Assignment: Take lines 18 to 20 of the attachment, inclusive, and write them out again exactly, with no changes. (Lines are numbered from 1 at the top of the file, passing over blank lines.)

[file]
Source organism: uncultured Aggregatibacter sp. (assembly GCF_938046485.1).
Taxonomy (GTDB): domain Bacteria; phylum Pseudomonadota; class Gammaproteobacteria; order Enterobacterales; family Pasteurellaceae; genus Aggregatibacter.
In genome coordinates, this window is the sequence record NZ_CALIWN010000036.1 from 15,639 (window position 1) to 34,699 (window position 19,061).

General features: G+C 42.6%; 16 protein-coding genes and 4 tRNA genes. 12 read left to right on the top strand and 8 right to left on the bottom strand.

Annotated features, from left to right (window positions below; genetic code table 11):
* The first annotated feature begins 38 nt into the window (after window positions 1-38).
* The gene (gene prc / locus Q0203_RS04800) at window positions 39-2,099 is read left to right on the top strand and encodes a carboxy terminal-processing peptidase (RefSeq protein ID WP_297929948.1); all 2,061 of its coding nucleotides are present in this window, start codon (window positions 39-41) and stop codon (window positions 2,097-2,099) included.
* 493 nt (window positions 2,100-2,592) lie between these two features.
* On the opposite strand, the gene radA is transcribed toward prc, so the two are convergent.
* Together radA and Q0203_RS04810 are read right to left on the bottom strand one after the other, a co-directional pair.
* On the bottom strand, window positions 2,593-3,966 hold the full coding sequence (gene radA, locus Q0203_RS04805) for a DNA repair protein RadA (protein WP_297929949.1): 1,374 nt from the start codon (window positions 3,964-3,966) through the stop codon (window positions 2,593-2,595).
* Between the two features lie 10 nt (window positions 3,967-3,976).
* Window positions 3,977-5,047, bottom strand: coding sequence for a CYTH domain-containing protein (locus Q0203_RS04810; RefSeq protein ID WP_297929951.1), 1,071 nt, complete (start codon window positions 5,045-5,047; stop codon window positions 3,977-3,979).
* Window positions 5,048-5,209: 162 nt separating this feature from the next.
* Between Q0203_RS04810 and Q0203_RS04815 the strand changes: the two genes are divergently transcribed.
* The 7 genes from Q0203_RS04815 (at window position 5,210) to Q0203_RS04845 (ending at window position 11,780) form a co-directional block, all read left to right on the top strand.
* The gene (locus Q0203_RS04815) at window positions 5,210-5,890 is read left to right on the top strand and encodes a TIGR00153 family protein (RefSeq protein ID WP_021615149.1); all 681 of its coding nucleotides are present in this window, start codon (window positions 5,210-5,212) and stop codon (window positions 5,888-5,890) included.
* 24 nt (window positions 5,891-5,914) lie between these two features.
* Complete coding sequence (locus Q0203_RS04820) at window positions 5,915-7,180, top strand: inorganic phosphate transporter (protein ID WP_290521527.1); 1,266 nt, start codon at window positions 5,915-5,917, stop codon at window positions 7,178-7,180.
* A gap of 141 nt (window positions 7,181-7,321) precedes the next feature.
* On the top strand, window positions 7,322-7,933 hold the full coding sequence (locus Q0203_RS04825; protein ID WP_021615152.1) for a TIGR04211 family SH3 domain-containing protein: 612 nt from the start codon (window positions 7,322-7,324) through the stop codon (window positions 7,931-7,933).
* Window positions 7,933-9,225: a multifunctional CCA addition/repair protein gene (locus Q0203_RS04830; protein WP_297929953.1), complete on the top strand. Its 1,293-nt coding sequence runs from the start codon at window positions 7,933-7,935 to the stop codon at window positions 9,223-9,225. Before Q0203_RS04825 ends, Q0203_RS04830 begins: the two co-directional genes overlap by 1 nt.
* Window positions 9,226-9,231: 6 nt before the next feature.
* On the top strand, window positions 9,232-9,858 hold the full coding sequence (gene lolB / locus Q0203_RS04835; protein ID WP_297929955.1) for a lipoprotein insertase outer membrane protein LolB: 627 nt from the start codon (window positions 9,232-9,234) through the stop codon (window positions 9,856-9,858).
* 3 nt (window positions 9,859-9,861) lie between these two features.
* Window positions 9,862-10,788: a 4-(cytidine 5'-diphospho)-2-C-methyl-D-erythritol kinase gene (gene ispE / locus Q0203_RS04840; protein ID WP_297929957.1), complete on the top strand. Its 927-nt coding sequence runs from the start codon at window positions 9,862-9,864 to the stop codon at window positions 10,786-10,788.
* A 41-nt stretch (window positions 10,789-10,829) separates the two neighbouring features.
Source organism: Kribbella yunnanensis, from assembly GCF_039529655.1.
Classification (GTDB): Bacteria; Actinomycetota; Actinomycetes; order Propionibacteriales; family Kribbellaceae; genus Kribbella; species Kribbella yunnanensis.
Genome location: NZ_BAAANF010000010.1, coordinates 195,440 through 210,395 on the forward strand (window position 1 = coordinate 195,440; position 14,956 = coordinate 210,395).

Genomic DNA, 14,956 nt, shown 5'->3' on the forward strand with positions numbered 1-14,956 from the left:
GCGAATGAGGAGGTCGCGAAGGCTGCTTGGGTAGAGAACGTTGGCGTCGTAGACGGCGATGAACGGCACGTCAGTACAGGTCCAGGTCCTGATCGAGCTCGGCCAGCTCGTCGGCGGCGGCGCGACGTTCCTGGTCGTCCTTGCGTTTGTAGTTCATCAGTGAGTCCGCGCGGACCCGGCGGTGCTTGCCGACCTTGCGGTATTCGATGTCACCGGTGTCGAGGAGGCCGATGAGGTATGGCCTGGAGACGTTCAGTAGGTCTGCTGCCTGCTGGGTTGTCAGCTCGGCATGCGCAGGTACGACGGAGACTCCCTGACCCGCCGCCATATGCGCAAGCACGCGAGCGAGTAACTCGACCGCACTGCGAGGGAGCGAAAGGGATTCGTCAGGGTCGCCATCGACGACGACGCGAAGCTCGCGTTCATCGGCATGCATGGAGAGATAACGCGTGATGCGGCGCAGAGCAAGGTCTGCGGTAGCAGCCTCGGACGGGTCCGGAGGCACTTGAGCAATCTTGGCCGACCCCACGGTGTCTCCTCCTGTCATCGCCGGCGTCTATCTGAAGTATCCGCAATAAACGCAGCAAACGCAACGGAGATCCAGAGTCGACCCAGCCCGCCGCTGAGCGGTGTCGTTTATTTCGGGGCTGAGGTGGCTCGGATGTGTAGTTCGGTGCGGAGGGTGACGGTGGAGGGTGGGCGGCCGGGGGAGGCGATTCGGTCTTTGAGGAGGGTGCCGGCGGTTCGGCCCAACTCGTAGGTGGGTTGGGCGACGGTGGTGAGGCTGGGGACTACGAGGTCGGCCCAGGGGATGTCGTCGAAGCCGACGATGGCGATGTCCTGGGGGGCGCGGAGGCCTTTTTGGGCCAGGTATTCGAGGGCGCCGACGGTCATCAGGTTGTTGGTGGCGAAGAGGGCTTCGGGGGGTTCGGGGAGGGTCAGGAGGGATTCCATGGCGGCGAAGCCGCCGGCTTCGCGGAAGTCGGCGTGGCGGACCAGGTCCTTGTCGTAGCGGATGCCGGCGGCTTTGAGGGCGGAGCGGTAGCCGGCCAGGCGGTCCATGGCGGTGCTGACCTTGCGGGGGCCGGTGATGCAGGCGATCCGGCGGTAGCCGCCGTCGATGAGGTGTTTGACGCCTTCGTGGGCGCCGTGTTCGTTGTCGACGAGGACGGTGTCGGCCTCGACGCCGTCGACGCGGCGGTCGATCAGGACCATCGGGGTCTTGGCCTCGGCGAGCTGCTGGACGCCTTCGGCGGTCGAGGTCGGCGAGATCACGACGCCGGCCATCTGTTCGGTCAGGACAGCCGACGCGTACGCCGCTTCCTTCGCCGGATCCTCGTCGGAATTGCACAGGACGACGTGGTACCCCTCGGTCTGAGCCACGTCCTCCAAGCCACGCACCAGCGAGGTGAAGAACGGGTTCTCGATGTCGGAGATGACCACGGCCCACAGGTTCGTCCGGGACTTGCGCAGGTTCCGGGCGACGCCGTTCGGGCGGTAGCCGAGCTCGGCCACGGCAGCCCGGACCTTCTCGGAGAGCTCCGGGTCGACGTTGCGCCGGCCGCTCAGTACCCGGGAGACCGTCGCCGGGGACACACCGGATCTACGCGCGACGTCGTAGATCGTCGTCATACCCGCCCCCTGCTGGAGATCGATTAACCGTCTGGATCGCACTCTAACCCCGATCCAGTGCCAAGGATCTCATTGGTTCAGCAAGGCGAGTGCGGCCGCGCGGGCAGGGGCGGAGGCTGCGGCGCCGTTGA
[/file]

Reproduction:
* 24 nt (window positions 5,891-5,914) lie between these two features.
* Complete coding sequence (locus Q0203_RS04820) at window positions 5,915-7,180, top strand: inorganic phosphate transporter (protein ID WP_290521527.1); 1,266 nt, start codon at window positions 5,915-5,917, stop codon at window positions 7,178-7,180.
* A gap of 141 nt (window positions 7,181-7,321) precedes the next feature.